On December 10, 2021, the TTAB issued a precedential decision reminding trademark practitioners and applicants that service mark use requires that an applicant actually render the services recited in the trademark application; mere preparation to render the services is insufficient.
Alessandra Suuberg filed a use-based application to register the mark HAVE SOME DECENCY in connection with various charitable services. The examining attorney refused the subject application on the ground that, while Suuberg had made preparatory measures to use the mark, she never actually rendered the services before her Section 1(a) filing date.
At the time of filing the subject application, Suuberg’s website indicated that she was not yet accepting donations and was looking for volunteers to “get our organization off the ground.” Opinion, at p. 4. Still, Suuberg argued that she had engaged in sufficient “use” of the service mark because she had (1) completed a post-baccalaureate premedical program, (2) incorporated a non-profit organization, (3) applied for tax exemption status, and (4) registered a domain name. Id., at p. 5.
The TTAB affirmed the non-use refusal, reminding Suuberg that, in a use-based application under Section 1(a) of the Lanham Act, the applicant must use the mark in commerce on or in connection with all the goods and services listed in the application as of the application filing date. Opinion, at pp. 2-3 (citing Couture v. Playdom, Inc., 778 F.3d 1379, 113 USPQ2d 2042, 2043 (Fed. Cir. 2015)). A mark is used in commerce “on services when  it is used or displayed in the sale or advertising of services and  the services are rendered in commerce, or the services are rendered in more than one State or in the United States and a foreign country and the person rendering the services is engaged in commerce in connection with the services.” Id., at p. 3 (citing 15 U.S.C. § 1127) (emphasis added).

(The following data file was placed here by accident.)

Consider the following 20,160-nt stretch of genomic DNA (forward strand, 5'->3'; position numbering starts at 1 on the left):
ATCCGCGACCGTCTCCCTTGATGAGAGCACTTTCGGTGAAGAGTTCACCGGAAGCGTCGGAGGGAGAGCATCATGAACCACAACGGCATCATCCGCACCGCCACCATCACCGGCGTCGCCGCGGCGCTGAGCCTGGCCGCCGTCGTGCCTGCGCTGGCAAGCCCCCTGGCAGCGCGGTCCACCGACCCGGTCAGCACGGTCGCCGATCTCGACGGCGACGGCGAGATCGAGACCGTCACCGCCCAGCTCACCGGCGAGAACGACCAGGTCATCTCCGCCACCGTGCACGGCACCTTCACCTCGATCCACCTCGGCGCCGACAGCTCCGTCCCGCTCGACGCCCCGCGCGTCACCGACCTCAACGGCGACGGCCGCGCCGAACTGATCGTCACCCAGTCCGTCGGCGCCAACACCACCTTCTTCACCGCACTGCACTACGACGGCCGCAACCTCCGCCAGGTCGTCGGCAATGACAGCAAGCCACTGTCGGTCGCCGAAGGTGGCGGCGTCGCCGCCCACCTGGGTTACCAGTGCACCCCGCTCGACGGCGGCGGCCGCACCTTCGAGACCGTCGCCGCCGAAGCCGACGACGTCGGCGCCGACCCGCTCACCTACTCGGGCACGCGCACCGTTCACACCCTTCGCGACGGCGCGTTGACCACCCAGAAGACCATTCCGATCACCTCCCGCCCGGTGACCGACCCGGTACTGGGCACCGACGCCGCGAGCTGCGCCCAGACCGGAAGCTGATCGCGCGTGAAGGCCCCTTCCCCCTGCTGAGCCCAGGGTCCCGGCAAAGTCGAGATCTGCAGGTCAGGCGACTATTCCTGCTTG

The Board ultimately found the Couture case instructive. Id., at p. 6. In Couture, the applicant had not rendered his entertainment services in commerce as of his filing date, but had merely advertised his “readiness, willingness and ability” to do so. Id. The United States Court of Appeals for the Federal Circuit held that “‘an applicant’s preparations to use a mark in commerce are insufficient to constitute use in commerce. Rather, the mark must be actually used in conjunction with the services described in the application for the mark.’” Id. (quoting Couture, 113 USPQ2d at 2042-43). The TTAB concluded that none of Suuberg’s “preparatory measures” constituted use in commerce. Accordingly, the Board deemed the application “void ab initio for non-use of the proposed mark in commerce on any of the recited services.” Id., at p. 9.